Open Letter for Families on Language Acquisition Deprivation

Dear Families:

The National Association of the Deaf (NAD) welcomes you and your child! We know you are making important decisions about your child’s language and communication. We are ready to be with you every step of the way, whether you are still deciding among different language options, or learning sign language with your newborn baby or with an older child. The NAD wants to support you throughout your family’s journey, as your child grows into a thriving and happy adult. 

Many of you are hearing parents, and we recognize that sign language and Deaf culture may be new to you. We know that your child may be the first deaf or hard of hearing person that you have met! Your role as a parent and/or guardian is so important as you help your child grow, and we are here to support you. We realize that the information you may have received about sign language, spoken language, auditory training, speech, and more may be a lot to navigate.  The information may even be confusing or overwhelming. It is okay to have many questions, and we are here to help you!

Research has shown that if deaf and hard of hearing children do not have full access to language, they may experience language deprivation. Full access to language is critical for all children. It is important that every child be exposed to all forms of language to ensure full access. There is no reason to deprive a child of any access. The use of visual language such as American Sign Language does NOT interfere with other forms of learning such as auditory input. 

Your child can have it all and benefit! It is important to give your child everything to ensure there is no language deprivation.

While some deaf and hard of hearing children may gain full access to language with the use of amplification devices, not all do. Also, amplification devices do not always work the way they are expected to nor do they work in all environments. On the other hand, every child, especially those who are deaf and hard of hearing, can have full access to a visual language, such as American Sign Language. Regardless of whether your child uses amplification devices, such as hearing aids or cochlear implants, your child will benefit from learning and using a visual language. We have listed resources here to assist you in learning more.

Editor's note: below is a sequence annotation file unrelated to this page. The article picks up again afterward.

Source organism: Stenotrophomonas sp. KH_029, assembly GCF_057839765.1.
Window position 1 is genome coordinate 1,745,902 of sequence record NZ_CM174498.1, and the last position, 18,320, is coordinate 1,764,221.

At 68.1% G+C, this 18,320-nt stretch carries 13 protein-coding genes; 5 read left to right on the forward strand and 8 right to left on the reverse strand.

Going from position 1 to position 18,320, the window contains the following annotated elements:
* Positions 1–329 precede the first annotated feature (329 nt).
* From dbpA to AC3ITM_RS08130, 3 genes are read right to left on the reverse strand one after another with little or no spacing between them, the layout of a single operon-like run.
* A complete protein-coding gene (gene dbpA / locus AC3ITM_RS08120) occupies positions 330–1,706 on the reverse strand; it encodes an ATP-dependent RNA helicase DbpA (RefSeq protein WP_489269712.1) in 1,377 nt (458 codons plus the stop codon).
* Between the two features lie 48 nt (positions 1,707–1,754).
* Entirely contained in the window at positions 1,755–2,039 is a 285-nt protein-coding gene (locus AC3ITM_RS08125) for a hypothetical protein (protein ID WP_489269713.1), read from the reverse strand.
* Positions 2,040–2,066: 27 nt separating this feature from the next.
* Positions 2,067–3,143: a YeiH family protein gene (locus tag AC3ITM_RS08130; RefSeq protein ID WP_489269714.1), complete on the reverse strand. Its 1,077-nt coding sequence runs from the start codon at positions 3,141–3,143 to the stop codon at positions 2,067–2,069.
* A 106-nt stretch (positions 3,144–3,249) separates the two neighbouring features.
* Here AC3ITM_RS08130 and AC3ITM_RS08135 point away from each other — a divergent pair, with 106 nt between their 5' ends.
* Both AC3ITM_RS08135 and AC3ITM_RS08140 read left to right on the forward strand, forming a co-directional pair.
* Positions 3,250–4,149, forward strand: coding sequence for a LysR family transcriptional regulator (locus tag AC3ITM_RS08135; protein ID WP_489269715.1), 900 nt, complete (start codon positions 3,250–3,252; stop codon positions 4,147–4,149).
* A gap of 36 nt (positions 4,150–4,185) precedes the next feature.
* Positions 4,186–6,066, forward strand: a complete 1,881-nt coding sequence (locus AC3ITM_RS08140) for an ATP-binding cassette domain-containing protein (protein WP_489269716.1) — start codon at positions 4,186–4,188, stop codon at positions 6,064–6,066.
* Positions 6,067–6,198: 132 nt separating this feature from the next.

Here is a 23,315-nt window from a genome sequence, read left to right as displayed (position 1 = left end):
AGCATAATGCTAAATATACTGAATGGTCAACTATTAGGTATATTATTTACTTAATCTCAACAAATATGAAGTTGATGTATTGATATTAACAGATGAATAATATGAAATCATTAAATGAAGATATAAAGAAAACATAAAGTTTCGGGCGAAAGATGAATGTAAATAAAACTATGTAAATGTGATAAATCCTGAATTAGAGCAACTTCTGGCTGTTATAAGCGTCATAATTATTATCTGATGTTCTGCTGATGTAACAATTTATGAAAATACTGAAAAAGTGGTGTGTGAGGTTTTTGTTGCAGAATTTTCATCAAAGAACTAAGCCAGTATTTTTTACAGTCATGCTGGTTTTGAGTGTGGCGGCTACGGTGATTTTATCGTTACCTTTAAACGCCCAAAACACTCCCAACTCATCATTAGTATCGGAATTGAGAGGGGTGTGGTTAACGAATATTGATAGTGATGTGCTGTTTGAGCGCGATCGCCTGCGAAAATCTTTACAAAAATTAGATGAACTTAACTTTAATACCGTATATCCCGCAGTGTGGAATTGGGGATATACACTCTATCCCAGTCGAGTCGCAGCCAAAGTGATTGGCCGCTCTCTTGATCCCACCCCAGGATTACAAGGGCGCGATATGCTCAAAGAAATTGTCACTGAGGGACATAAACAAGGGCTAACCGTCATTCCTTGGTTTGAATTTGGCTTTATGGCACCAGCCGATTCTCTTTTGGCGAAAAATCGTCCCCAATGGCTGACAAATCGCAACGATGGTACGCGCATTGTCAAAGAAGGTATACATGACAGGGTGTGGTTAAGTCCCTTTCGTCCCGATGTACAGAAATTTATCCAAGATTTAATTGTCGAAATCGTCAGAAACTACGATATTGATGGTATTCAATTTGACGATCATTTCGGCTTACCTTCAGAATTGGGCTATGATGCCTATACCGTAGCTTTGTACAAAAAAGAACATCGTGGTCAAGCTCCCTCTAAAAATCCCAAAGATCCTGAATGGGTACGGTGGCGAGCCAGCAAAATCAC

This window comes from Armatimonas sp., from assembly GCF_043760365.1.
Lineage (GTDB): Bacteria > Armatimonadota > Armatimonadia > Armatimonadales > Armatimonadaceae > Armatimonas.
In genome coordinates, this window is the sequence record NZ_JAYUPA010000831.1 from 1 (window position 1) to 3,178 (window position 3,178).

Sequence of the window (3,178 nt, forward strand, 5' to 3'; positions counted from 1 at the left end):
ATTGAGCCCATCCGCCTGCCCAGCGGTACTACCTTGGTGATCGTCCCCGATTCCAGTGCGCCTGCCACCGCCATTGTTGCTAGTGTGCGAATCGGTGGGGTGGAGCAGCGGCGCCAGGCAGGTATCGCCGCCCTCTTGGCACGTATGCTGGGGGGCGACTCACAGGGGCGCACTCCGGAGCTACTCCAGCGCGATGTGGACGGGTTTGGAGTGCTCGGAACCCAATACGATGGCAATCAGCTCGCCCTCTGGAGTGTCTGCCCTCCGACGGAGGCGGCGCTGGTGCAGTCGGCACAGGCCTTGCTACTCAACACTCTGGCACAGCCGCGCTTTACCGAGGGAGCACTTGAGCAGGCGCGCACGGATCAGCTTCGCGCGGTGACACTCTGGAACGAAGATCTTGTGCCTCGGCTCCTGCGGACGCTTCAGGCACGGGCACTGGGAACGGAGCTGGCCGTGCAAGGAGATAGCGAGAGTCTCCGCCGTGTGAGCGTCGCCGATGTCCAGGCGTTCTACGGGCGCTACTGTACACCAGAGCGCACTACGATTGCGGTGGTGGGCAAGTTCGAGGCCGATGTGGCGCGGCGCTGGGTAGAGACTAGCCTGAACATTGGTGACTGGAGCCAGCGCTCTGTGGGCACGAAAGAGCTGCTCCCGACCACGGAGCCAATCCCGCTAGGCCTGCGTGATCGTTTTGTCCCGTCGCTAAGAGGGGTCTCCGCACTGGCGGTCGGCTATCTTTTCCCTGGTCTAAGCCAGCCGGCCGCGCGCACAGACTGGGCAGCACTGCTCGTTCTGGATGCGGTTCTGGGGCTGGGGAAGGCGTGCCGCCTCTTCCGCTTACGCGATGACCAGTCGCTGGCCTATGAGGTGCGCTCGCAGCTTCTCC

In our “Implications of Language Deprivation for Young Deaf, DeafBlind, DeafDisabled, and Hard of Hearing Children” position paper, we set forth our principles for appropriate language acquisition for deaf children. You can see these principles explained in more detail in our position paper. 

As you may have experienced during your own child’s journey through the early intervention process, these principles require a great deal of attention before they are achieved. We invite you to join us in working for equitable access to resources for deaf children. You can contribute  by asking providers, schools, and other professionals for information about visual communication and sign language during early intervention. You can ask about deaf mentor programs and request that resources in sign language be provided to the same extent to which they are provided for spoken language.  There are many other ways in which you can support language access for your child. If you are interested in learning about more ways you can contribute, join our mailing list to keep updated on the NAD’s events. We look forward to supporting you in your family’s journey with your deaf or hard of hearing child. 

With appreciation,